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Teen guilty in Craigslist killings

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Brogan Rafferty looks on in the courtroom of Judge Lynn S. Callahan in the Summit County Courthouse on Tuesday, Oct. 30, 2012 in Akron, Ohio after a jury reached a guilty verdict on all accounts in the Craigslist murder trial. Rafferty, an Ohio teenager taken under the wing of a man defense attorneys described as a master manipulator was found guilty of aggravated murder Tuesday for his role in a deadly plot to lure men desperate for work with phony Craigslist job offers. (AP Photo/Akron Beacon Journal, Phil Masturzo, Pool)

Brogan Rafferty looks on in the courtroom of Judge Lynn S. Callahan in the Summit County Courthouse on Tuesday, Oct. 30, 2012 in Akron, Ohio after a jury reached a guilty verdict on all accounts in the Craigslist murder trial. Rafferty, an Ohio teenager taken under the wing of a man defense attorneys described as a master manipulator was found guilty of aggravated murder Tuesday for his role in a deadly plot to lure men desperate for work with phony Craigslist job offers. (AP Photo/Akron Beacon Journal, Phil Masturzo, Pool)

And now, the Stow teen is looking at a lifetime in prison after the jury convicted him Tuesday of multiple counts including aggravated murder, attempted murder, robbery and kidnapping.

Summit County Common Pleas Judge Lynne Callahan will sentence Rafferty on Monday. Richard Beasley, his mentor and co-defendant, goes on trial in the same courtroom in January.

Rafferty, 17, muttered to reporters, “nothing to say,” as he was escorted to jail to await sentencing.

He testified last week that Beasley, 53, was a longtime influence on his life, but suddenly changed from a religious man to a killer in the summer of 2011. After the first killing in August, Rafferty told jurors that Beasley intimated he would kill the teen’s family if he told authorities.

Two more killings and an attempted killing followed until Rafferty and Beasley were arrested.

Jurors Dana Nash and Michele Lewis, both of Akron, said it was Rafferty’s contradictory “changing” words from the witness stand and during recorded interviews with law enforcement that sealed their verdicts.

“We was kind of skeptical,” Nash said. “Because he was kind of contradicting his self during his testimony and some of his interviews. Luckily, we took good notes and the evidence was there.”

Lewis agreed. She said Rafferty had plenty of occasions from the first killing in August 2011 to the last one three months later to contact police. Instead, the teen dug graves for Beasley, drove him to rural Noble County and then shared in stealing the victims’ property after they were dead.

“(Rafferty) had every opportunity to get away from him,” Lewis said. “It was really hard to decide, though. There was a lot of deep thought because of him being 16.”

Nash agreed that Rafferty’s youth made their decision difficult. He was 16 and a junior at Stow-Munroe Falls High School when the killings took place.

“We were trying to be fair and we were fair,” Nash said. “We came up with the right decision. It was very difficult for us because, like I said, he’s a child and it was very hurtful.”

The panel deliberated 20 hours over four days after getting the case Thursday. Nash, the jury forewoman, said the panel was being thoughtful and thorough to review each of the 25 counts.

Prosecutors and defense attorneys are still under a gag order put in place by Callahan and did not talk to reporters.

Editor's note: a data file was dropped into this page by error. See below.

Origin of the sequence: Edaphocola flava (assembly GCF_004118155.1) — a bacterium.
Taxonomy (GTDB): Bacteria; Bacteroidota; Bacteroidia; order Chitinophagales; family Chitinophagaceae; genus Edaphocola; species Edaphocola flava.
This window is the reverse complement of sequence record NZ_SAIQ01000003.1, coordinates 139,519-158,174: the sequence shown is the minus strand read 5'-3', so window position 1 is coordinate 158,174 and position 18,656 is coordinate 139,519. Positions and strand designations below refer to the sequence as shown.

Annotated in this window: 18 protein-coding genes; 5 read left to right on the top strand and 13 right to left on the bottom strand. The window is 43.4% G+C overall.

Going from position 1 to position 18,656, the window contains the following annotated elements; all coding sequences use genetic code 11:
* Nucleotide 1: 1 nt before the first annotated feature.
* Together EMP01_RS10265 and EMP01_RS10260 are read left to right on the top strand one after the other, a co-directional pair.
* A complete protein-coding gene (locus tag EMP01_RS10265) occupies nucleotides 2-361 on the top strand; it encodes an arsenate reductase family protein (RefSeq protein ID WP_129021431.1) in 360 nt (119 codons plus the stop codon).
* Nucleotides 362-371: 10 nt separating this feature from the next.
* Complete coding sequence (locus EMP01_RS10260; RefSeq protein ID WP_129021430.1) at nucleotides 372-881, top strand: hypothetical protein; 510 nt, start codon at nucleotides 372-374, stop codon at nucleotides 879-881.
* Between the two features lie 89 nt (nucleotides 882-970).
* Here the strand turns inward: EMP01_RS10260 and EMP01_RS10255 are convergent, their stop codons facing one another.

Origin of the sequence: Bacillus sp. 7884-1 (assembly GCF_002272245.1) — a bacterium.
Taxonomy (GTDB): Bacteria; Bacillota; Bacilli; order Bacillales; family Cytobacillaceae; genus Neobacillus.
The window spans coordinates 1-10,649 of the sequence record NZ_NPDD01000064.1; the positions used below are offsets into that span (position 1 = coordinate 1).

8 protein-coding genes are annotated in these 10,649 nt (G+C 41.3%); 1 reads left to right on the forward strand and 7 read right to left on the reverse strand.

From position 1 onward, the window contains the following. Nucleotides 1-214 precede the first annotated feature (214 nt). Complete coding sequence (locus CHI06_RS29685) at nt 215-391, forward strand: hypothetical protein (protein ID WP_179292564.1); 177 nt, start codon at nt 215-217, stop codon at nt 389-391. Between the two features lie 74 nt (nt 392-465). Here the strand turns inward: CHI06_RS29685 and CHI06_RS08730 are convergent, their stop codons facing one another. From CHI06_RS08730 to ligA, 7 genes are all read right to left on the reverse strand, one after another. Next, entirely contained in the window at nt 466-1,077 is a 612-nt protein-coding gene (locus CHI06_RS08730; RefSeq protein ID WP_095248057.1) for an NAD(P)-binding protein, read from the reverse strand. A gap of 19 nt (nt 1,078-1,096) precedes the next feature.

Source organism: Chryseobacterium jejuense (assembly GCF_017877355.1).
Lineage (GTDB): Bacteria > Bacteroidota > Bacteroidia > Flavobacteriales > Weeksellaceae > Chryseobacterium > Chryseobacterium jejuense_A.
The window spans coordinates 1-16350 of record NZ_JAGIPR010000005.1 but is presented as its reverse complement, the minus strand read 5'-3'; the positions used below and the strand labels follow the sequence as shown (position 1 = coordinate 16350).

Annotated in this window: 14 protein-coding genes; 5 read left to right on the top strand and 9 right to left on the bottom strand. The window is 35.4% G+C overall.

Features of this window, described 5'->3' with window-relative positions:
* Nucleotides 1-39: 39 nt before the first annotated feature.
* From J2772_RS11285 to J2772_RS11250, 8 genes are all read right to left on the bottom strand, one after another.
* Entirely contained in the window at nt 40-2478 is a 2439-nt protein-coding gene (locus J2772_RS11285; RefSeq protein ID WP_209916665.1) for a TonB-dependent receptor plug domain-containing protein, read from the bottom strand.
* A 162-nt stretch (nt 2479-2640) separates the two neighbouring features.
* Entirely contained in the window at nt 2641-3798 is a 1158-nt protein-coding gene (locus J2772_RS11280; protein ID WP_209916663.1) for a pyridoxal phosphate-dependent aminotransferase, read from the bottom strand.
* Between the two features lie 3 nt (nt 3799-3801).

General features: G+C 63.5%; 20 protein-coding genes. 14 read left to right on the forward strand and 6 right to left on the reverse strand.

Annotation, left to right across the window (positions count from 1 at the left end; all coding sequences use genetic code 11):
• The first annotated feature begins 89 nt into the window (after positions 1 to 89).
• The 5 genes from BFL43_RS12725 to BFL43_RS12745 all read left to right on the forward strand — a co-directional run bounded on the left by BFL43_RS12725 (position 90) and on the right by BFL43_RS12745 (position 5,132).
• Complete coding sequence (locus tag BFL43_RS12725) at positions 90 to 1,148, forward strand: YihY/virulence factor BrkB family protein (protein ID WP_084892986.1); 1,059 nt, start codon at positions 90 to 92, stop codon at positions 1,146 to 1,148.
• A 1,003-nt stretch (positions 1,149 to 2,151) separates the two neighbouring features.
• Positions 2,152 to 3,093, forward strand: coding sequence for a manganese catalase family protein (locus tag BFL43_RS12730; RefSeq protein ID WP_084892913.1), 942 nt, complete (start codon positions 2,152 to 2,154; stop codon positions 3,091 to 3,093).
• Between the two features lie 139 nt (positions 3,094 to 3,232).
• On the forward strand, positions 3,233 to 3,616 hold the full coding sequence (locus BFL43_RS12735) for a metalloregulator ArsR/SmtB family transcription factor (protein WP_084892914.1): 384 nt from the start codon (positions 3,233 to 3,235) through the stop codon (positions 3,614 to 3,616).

Rafferty was convicted of 24 out of 25 counts. Those charges include nine aggravated murder counts for the three victims, attempted murder, multiple counts of robbery and kidnapping, gun specifications and several theft-related charges. Jurors acquitted Rafferty on one count of identity theft and several gun specifications.

The four victims all responded to a Craigslist help-wanted ad in 2011. The listing, billed in the ad as a “job of a lifetime,” promised the use of an expansive property in Noble County and a trailer, plus a $300 weekly salary to oversee the land.

The Craigslist ad required applicants to submit their background information, including their marital status. All of the victims were down-on-their-luck bachelors.

Rafferty testified that Beasley at first killed for a new identity. Later, his motive changed to robbing the men who took the job and intended to move their property to Noble County.

The scheme did not come to the attention of law enforcement until Scott Davis, 48, of South Carolina, was shot Nov. 6 while touring the property. His escape led authorities to the body of David Pauley, 51, of Virginia, who was buried on the same property.

Ralph Geiger, 56, of Akron, was the first victim. He was killed Aug. 9, 2011. His body was found in Noble County in November, the same day the body of Timothy Kern, 47, of Massillon, was found in a wooded area near Rolling Acres Mall in southwest Akron.

Authorities believe Kern was killed Nov. 13 and Pauley on Oct. 23.

Rafferty cooperated with investigators in late November under a proposed plea deal with Noble County prosecutors that would have allowed him to seek parole after serving 26 years in prison in exchange for his testimony against Beasley. The deal fell apart, and he was not offered a new deal when his case was transferred to Summit County.

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©2012 Akron Beacon Journal (Akron, Ohio)

Visit the Akron Beacon Journal (Akron, Ohio) at www.ohio.com

Distributed by MCT Information Services

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PHOTOS (from MCT Photo Service, 202-383-6099):CRAIGSLIST-DEATH

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Topics: t000002458,t000027866,t000149877,t000027879,t000002487

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